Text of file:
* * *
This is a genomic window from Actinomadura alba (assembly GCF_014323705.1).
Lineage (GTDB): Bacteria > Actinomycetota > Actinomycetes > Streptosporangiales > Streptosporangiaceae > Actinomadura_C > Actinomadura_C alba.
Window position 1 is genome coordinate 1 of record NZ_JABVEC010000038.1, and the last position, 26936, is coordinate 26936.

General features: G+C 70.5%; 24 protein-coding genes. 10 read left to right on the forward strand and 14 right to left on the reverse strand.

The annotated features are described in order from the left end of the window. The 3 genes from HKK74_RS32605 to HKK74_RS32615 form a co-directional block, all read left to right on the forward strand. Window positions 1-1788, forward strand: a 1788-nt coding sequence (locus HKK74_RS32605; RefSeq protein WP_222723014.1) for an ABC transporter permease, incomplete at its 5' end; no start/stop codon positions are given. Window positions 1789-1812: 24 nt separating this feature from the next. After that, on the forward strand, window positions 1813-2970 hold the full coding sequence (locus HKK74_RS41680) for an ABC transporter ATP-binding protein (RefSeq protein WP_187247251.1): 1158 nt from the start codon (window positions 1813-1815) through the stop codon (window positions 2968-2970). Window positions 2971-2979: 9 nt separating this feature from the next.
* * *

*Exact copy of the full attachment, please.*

This is a genomic window from Actinomadura alba (assembly GCF_014323705.1).
Lineage (GTDB): Bacteria > Actinomycetota > Actinomycetes > Streptosporangiales > Streptosporangiaceae > Actinomadura_C > Actinomadura_C alba.
Window position 1 is genome coordinate 1 of record NZ_JABVEC010000038.1, and the last position, 26936, is coordinate 26936.

General features: G+C 70.5%; 24 protein-coding genes. 10 read left to right on the forward strand and 14 right to left on the reverse strand.

The annotated features are described in order from the left end of the window. The 3 genes from HKK74_RS32605 to HKK74_RS32615 form a co-directional block, all read left to right on the forward strand. Window positions 1-1788, forward strand: a 1788-nt coding sequence (locus HKK74_RS32605; RefSeq protein WP_222723014.1) for an ABC transporter permease, incomplete at its 5' end; no start/stop codon positions are given. Window positions 1789-1812: 24 nt separating this feature from the next. After that, on the forward strand, window positions 1813-2970 hold the full coding sequence (locus HKK74_RS41680) for an ABC transporter ATP-binding protein (RefSeq protein WP_187247251.1): 1158 nt from the start codon (window positions 1813-1815) through the stop codon (window positions 2968-2970). Window positions 2971-2979: 9 nt separating this feature from the next.